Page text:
How to Have a Rockin’ Road Trip When Lupus Is Along for the Ride
If you follow me on Twitter, you’ll know that I just completed an epic roadtrip (even now as I write this post, I’m sitting in a laundromat more than 2,000 miles from home). And anyone who’s ever been on a roadtrip can vouch for me when I say it takes a little bit of planning beyond simply pointing at a destination on a map and driving in that direction. But when you have a chronic disease, a little extra planning goes a long way towards making your trip enjoyable. So here’s what I did to make this roadtrip great:
- Take breaks often. This requires having a driving partner. Driving for long hours is pretty brutal on the body and is exhausting. My husband and I drove 12-14 hours each day–my back ached, my ass went numb, and my hands and shoulders were sore from gripping the steering wheel. So we stopped about every 2-4 hours to use the restroom, get gas, stretch our legs, and/or switch drivers as needed.
- Communicate your needs to your driving partner. Whether your partner is a friend, significant other, or random hitchhiker, it behooves you to communicate honestly with them throughout your trip. And it’s not a bad idea to give your travel partner a heads up beforehand about what your needs may be, especially if it’s someone who’s not familiar with your disease.
- Plan to stay the night somewhere each night. Driving all day can take a surprising amount of energy, and although you might be tempted to drive through the night to get to your destination faster, you just can’t deny how good it feels to shower and sleep in a comfy bed after a long day on the road. Prior to embarking on our roadtrip, I estimated how far we’d get each day, and then I used my smartphone to book a hotel (I recommend hotels.com for it’s rating system, reviews, and deals) about 2 hours prior to arriving at that night’s destination. Having a specific town in mind also makes the last leg of the day’s driving that much easier knowing that you have an end goal in mind.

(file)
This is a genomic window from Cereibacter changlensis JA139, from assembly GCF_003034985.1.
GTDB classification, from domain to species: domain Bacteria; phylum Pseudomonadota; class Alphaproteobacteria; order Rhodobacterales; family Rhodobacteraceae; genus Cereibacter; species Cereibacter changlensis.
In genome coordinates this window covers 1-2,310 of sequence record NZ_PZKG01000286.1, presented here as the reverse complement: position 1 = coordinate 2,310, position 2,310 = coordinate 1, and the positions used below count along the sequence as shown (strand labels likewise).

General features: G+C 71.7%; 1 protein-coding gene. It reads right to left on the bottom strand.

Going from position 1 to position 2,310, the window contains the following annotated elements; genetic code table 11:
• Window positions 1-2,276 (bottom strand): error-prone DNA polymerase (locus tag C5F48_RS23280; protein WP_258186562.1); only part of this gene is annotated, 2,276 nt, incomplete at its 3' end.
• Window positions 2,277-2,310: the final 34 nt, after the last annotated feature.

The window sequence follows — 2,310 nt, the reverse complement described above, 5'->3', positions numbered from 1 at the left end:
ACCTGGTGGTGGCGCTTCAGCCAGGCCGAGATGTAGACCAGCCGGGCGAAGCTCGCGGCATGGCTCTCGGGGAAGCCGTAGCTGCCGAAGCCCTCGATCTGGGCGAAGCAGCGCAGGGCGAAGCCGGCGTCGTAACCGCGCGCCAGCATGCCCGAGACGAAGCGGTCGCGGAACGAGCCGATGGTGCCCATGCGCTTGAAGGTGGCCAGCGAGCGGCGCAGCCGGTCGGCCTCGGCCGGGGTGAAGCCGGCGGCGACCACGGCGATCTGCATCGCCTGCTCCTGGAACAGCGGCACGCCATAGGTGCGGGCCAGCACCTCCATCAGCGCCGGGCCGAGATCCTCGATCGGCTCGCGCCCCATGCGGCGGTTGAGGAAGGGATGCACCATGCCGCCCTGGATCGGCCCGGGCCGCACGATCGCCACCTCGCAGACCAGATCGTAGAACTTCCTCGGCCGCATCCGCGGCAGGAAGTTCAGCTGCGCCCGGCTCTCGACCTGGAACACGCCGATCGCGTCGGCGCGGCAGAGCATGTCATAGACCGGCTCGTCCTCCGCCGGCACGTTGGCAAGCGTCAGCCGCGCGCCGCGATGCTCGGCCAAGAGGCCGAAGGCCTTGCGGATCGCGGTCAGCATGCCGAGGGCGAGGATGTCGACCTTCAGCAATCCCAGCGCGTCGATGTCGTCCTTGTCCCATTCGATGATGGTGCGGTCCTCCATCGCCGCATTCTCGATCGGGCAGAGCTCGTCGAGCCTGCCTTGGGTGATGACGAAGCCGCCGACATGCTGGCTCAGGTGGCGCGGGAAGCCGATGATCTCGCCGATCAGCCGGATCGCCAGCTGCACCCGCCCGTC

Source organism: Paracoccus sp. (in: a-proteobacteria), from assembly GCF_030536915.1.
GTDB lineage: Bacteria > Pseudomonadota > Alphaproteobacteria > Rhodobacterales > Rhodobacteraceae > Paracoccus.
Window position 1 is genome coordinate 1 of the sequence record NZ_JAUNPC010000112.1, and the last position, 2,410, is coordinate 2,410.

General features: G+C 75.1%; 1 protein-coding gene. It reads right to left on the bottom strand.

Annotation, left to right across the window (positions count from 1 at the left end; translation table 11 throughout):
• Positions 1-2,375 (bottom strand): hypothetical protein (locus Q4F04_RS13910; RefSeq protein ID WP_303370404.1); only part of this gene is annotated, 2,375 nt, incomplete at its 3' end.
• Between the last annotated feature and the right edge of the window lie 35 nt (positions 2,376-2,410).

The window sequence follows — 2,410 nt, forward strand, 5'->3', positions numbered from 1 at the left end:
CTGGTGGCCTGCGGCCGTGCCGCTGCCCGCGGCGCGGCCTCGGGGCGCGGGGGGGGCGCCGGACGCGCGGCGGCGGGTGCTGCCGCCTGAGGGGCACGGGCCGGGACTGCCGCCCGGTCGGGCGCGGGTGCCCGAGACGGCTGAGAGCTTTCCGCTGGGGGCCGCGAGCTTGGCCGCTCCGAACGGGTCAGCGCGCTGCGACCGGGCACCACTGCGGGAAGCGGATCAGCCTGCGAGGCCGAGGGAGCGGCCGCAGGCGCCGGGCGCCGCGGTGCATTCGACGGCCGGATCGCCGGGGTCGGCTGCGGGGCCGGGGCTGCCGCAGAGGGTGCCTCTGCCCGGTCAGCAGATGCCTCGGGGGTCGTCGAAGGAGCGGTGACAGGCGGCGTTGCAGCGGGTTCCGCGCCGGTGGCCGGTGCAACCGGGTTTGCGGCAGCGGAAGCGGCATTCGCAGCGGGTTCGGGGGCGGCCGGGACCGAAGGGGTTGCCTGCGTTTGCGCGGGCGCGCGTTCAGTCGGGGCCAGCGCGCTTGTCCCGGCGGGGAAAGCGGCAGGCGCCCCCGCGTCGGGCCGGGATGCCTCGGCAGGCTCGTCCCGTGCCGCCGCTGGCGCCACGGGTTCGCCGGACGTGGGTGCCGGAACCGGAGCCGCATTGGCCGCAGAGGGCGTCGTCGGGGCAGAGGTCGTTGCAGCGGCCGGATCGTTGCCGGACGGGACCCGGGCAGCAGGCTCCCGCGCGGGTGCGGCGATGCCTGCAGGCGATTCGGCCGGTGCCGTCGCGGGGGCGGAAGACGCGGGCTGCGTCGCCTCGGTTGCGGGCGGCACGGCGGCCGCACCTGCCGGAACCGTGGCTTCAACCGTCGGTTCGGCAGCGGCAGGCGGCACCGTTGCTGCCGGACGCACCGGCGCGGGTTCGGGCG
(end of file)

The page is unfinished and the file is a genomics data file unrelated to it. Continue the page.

- Bring healthy snacks. My husband and I know that the boredom that accompanies many hours on a non-descript freeway leads to cravings for snacks. So we went to the grocery store before we officially hit the road. Don’t get me wrong, we’re not saints–we didn’t have a perfectly healthy snack plan. We stocked up on beef jerky, dried fruit, Special K crackers, water, and energy drinks (frappuccinos for me, Red Bulls for my husband). We also brought breakfast bars for the morning and stuff to make P&J sandwiches for lunch. Eating these moderately healthy snacks instead of drive-thru garbage will really help keep your energy up, and I’m convinced that it helps keep your mood positive, too (which is necessary when you’ve been sitting in a car with someone for a long time).
- Have a sense of humor. That, and reminding yourself to go with the flow when things don’t go right, may be the most important bit of advice I have to give. My husband and I love each other very much, but even we have our limits. So whenever we catch ourselves being unreasonable or getting snappy, we check ourselves–and laugh. After all, you’re on a roadtrip… How awesome is that?
Remembering to stick to your medication schedule is so important that I’m not even adding it to the numbered list above. This should be automatic in your day-to-day life, but even more so whenever you’re doing something as potentially strenuous as a roadtrip. So set a reminder on your phone, wash your pills down with an energy drink (I kid…), and get started on your roadtrip!